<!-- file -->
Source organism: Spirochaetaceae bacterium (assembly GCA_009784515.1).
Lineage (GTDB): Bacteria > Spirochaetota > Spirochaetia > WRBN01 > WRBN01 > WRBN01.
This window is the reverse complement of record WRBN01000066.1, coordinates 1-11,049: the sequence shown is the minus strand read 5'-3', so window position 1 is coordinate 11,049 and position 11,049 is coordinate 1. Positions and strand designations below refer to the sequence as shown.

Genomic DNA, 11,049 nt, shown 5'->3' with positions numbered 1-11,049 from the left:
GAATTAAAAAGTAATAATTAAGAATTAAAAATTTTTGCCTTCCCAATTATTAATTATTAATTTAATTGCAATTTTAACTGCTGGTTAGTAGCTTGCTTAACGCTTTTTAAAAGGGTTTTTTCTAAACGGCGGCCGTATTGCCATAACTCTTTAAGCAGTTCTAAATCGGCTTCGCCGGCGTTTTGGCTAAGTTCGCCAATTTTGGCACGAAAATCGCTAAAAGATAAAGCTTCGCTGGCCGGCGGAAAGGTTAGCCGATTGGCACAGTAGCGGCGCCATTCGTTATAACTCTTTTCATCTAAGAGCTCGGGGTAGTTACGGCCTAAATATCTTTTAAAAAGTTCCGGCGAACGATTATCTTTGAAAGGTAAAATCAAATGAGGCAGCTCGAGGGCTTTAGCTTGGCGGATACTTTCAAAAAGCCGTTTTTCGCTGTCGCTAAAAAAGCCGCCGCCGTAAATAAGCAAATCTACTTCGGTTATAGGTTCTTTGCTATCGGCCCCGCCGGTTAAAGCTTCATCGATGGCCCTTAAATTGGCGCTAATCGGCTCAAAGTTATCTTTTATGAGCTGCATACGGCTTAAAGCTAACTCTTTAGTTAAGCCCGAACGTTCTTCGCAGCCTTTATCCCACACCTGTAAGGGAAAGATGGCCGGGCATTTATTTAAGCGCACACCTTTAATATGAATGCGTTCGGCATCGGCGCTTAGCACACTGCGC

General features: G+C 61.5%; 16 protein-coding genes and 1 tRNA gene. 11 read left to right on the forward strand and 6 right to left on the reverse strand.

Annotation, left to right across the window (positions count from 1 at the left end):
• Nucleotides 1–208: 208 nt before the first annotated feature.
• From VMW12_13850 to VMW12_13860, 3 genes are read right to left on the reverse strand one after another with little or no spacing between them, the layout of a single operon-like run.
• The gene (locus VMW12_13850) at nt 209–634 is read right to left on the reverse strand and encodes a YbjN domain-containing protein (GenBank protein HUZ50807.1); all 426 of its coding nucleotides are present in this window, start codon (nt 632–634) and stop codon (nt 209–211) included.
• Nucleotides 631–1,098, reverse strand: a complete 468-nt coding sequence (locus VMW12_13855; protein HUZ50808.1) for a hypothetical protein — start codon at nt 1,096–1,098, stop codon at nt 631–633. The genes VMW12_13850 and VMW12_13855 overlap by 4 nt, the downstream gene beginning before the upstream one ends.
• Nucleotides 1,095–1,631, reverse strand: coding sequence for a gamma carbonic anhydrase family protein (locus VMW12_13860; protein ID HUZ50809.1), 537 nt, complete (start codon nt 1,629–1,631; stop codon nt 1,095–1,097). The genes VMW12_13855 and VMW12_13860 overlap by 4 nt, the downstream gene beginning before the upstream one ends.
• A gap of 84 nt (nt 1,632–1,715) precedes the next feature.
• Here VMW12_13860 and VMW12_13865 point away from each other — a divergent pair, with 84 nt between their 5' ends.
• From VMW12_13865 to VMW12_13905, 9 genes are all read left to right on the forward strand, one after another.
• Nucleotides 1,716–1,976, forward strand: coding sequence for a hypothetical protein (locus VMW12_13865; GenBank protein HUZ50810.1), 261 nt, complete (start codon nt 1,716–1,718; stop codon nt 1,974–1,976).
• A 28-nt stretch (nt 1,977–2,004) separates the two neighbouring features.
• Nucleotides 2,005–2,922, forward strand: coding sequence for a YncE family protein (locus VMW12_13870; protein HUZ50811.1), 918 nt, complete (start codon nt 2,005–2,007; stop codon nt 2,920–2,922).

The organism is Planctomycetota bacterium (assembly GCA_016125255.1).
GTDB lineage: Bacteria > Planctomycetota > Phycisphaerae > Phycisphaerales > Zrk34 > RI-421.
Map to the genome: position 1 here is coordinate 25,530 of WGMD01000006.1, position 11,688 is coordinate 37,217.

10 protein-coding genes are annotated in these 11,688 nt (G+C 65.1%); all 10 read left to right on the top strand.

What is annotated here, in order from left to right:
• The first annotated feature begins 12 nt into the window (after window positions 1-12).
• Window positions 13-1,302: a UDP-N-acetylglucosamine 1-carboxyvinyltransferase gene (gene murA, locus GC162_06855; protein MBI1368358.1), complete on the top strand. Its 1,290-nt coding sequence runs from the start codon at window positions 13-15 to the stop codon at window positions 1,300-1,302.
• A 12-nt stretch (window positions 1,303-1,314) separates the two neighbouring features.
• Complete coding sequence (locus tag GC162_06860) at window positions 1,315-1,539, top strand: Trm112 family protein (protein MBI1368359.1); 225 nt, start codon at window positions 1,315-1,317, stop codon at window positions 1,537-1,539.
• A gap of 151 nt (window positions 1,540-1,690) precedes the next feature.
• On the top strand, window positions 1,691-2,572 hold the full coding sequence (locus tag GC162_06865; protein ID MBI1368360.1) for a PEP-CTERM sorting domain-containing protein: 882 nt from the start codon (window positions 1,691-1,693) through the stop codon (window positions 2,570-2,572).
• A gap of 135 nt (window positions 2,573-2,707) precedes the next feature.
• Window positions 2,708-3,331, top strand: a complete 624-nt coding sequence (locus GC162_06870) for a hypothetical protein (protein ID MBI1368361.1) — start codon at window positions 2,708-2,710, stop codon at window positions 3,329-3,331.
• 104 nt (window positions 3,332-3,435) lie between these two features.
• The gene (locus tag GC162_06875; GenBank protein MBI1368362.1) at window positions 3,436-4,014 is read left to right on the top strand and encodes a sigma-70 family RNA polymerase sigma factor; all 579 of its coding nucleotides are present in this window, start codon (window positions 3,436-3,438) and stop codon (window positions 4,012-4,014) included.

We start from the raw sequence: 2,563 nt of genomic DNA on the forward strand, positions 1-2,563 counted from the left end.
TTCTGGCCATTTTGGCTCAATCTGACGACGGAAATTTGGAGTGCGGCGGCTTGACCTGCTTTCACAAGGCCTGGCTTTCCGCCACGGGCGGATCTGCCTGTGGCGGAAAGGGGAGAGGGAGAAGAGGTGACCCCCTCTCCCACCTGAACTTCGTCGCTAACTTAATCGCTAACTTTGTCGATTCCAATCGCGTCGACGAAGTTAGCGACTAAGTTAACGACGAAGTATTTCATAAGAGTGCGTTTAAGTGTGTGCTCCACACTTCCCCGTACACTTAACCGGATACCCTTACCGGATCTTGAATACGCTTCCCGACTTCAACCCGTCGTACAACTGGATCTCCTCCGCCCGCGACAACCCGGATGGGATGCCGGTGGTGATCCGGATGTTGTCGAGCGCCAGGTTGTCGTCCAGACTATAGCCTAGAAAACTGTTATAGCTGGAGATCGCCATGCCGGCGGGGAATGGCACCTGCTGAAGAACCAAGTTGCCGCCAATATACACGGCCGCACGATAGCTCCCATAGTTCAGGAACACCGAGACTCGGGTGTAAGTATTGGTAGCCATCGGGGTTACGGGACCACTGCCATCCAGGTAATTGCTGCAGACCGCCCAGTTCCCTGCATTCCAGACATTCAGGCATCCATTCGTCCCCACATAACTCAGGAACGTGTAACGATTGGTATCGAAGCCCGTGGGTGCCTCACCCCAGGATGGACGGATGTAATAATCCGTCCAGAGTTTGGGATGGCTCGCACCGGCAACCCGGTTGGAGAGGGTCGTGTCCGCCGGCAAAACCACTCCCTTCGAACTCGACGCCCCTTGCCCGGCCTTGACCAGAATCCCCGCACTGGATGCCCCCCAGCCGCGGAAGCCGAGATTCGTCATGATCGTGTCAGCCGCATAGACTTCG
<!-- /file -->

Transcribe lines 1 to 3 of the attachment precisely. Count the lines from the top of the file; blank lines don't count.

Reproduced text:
Source organism: Spirochaetaceae bacterium (assembly GCA_009784515.1).
Lineage (GTDB): Bacteria > Spirochaetota > Spirochaetia > WRBN01 > WRBN01 > WRBN01.
This window is the reverse complement of record WRBN01000066.1, coordinates 1-11,049: the sequence shown is the minus strand read 5'-3', so window position 1 is coordinate 11,049 and position 11,049 is coordinate 1. Positions and strand designations below refer to the sequence as shown.